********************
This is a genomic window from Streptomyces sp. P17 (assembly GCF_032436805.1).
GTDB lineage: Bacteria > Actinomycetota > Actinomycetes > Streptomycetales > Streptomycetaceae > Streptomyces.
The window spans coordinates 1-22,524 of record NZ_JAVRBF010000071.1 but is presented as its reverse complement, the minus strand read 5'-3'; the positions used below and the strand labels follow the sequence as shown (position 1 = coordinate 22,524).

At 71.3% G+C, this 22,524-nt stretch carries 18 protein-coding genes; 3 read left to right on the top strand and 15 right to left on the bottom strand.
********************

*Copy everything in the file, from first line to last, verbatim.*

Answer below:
This is a genomic window from Streptomyces sp. P17 (assembly GCF_032436805.1).
GTDB lineage: Bacteria > Actinomycetota > Actinomycetes > Streptomycetales > Streptomycetaceae > Streptomyces.
The window spans coordinates 1-22,524 of record NZ_JAVRBF010000071.1 but is presented as its reverse complement, the minus strand read 5'-3'; the positions used below and the strand labels follow the sequence as shown (position 1 = coordinate 22,524).

At 71.3% G+C, this 22,524-nt stretch carries 18 protein-coding genes; 3 read left to right on the top strand and 15 right to left on the bottom strand.